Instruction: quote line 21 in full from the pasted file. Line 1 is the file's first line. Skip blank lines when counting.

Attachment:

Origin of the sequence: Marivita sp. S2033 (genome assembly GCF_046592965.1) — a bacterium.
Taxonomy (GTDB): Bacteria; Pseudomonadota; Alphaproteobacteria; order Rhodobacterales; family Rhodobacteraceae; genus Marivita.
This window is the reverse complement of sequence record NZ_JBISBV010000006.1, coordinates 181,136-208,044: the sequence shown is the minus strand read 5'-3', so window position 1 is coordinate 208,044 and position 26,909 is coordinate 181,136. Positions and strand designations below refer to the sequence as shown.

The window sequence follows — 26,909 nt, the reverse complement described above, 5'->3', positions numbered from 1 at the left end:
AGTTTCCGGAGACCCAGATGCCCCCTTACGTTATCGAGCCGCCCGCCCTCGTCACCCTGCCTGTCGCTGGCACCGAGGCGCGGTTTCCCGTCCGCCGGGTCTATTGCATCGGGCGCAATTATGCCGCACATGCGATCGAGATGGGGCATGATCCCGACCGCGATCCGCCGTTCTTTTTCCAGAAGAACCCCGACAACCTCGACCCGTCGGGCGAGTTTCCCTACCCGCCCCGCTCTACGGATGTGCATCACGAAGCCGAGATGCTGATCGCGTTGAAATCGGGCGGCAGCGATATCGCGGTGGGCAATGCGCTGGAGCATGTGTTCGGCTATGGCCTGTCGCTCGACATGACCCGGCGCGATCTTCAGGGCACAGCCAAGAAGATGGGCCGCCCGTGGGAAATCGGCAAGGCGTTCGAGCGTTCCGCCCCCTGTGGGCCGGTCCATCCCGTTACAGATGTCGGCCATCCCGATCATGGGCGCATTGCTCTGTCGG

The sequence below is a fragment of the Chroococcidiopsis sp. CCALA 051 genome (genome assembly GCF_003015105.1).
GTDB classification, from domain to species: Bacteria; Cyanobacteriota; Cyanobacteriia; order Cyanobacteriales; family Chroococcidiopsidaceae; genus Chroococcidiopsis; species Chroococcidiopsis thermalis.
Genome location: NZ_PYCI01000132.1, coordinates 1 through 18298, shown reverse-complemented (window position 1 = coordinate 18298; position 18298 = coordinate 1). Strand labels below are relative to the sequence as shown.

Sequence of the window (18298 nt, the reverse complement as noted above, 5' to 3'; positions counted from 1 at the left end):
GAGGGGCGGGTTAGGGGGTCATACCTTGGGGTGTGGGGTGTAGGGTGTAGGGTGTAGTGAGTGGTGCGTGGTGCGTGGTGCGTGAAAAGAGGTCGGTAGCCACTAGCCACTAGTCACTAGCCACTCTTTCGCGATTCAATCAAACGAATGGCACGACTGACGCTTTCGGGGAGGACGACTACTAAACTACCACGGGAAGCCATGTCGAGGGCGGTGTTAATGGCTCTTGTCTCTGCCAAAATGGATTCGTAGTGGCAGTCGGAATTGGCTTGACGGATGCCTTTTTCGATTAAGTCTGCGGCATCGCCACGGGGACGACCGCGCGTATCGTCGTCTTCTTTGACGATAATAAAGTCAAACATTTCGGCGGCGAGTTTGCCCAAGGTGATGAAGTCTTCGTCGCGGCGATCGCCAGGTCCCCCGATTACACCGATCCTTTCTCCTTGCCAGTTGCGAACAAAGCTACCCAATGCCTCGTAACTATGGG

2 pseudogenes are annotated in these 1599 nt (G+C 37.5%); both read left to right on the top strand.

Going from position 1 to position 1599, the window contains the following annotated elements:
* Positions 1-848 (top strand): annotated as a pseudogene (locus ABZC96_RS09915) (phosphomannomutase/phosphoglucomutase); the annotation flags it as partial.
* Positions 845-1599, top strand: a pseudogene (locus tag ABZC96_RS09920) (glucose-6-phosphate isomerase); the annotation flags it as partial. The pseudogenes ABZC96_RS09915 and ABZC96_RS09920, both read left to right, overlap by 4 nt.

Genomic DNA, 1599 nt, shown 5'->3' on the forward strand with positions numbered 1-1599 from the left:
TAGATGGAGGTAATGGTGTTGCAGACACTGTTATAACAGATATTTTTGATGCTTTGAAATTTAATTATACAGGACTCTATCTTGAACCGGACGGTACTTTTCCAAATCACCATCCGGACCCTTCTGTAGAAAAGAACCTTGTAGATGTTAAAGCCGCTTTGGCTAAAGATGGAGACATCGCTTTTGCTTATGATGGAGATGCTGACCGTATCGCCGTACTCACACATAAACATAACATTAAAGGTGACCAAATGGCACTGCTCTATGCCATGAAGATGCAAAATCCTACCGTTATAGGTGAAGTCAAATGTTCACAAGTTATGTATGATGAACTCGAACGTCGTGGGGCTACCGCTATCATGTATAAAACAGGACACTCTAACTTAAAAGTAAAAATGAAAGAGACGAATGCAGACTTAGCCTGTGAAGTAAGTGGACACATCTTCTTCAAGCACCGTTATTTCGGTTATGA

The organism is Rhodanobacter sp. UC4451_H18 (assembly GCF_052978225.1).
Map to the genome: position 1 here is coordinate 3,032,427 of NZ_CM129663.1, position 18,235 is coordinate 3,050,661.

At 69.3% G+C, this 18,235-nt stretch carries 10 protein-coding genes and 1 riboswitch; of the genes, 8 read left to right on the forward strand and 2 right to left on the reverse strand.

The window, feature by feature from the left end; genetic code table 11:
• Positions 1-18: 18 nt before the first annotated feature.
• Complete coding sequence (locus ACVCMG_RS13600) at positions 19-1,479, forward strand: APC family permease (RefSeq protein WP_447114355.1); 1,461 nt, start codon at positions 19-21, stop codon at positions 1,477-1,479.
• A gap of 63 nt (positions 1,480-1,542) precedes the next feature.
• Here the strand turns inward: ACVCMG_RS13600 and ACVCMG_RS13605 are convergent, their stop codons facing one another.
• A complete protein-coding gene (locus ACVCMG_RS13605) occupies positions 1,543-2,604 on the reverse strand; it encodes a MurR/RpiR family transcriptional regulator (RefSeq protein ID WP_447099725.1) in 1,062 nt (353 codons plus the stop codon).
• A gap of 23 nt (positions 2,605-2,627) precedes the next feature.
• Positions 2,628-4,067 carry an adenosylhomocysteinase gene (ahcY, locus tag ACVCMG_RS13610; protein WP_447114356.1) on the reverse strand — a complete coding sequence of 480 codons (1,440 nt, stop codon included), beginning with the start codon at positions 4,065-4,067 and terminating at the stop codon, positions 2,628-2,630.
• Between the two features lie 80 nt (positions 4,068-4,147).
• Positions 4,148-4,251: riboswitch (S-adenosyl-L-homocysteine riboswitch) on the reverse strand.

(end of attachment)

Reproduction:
• Positions 1-18: 18 nt before the first annotated feature.